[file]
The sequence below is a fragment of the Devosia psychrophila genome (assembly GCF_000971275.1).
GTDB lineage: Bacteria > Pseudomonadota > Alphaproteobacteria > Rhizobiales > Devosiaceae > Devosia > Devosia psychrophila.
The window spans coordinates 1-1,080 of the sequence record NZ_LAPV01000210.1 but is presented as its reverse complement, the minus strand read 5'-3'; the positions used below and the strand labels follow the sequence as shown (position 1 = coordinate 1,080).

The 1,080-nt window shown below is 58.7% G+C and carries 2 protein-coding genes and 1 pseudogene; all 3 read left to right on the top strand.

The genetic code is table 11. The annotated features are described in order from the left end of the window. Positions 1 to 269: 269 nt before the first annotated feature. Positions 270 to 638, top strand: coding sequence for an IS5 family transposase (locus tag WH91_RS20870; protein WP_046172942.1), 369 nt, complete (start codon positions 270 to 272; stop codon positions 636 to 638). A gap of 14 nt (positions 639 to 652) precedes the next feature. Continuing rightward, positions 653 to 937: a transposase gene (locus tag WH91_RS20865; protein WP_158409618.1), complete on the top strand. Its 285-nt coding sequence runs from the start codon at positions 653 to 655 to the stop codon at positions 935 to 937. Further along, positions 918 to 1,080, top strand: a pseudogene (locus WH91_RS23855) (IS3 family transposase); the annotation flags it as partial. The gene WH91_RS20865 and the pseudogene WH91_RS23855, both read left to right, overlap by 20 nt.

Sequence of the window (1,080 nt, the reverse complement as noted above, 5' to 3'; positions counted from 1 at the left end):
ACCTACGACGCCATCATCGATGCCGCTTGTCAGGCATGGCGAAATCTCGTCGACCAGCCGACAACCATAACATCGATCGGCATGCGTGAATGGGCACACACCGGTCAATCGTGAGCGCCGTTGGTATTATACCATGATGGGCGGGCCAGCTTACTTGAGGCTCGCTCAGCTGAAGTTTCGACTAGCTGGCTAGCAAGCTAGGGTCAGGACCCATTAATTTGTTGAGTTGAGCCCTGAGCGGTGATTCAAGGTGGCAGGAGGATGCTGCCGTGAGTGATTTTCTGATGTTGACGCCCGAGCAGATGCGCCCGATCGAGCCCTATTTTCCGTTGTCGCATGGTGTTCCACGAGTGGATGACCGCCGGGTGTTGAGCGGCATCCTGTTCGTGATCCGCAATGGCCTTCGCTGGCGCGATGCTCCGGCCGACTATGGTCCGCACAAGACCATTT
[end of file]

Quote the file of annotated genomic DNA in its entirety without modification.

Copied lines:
The sequence below is a fragment of the Devosia psychrophila genome (assembly GCF_000971275.1).
GTDB lineage: Bacteria > Pseudomonadota > Alphaproteobacteria > Rhizobiales > Devosiaceae > Devosia > Devosia psychrophila.
The window spans coordinates 1-1,080 of the sequence record NZ_LAPV01000210.1 but is presented as its reverse complement, the minus strand read 5'-3'; the positions used below and the strand labels follow the sequence as shown (position 1 = coordinate 1,080).

The 1,080-nt window shown below is 58.7% G+C and carries 2 protein-coding genes and 1 pseudogene; all 3 read left to right on the top strand.

The genetic code is table 11. The annotated features are described in order from the left end of the window. Positions 1 to 269: 269 nt before the first annotated feature. Positions 270 to 638, top strand: coding sequence for an IS5 family transposase (locus tag WH91_RS20870; protein WP_046172942.1), 369 nt, complete (start codon positions 270 to 272; stop codon positions 636 to 638). A gap of 14 nt (positions 639 to 652) precedes the next feature. Continuing rightward, positions 653 to 937: a transposase gene (locus tag WH91_RS20865; protein WP_158409618.1), complete on the top strand. Its 285-nt coding sequence runs from the start codon at positions 653 to 655 to the stop codon at positions 935 to 937. Further along, positions 918 to 1,080, top strand: a pseudogene (locus WH91_RS23855) (IS3 family transposase); the annotation flags it as partial. The gene WH91_RS20865 and the pseudogene WH91_RS23855, both read left to right, overlap by 20 nt.

Sequence of the window (1,080 nt, the reverse complement as noted above, 5' to 3'; positions counted from 1 at the left end):
ACCTACGACGCCATCATCGATGCCGCTTGTCAGGCATGGCGAAATCTCGTCGACCAGCCGACAACCATAACATCGATCGGCATGCGTGAATGGGCACACACCGGTCAATCGTGAGCGCCGTTGGTATTATACCATGATGGGCGGGCCAGCTTACTTGAGGCTCGCTCAGCTGAAGTTTCGACTAGCTGGCTAGCAAGCTAGGGTCAGGACCCATTAATTTGTTGAGTTGAGCCCTGAGCGGTGATTCAAGGTGGCAGGAGGATGCTGCCGTGAGTGATTTTCTGATGTTGACGCCCGAGCAGATGCGCCCGATCGAGCCCTATTTTCCGTTGTCGCATGGTGTTCCACGAGTGGATGACCGCCGGGTGTTGAGCGGCATCCTGTTCGTGATCCGCAATGGCCTTCGCTGGCGCGATGCTCCGGCCGACTATGGTCCGCACAAGACCATTT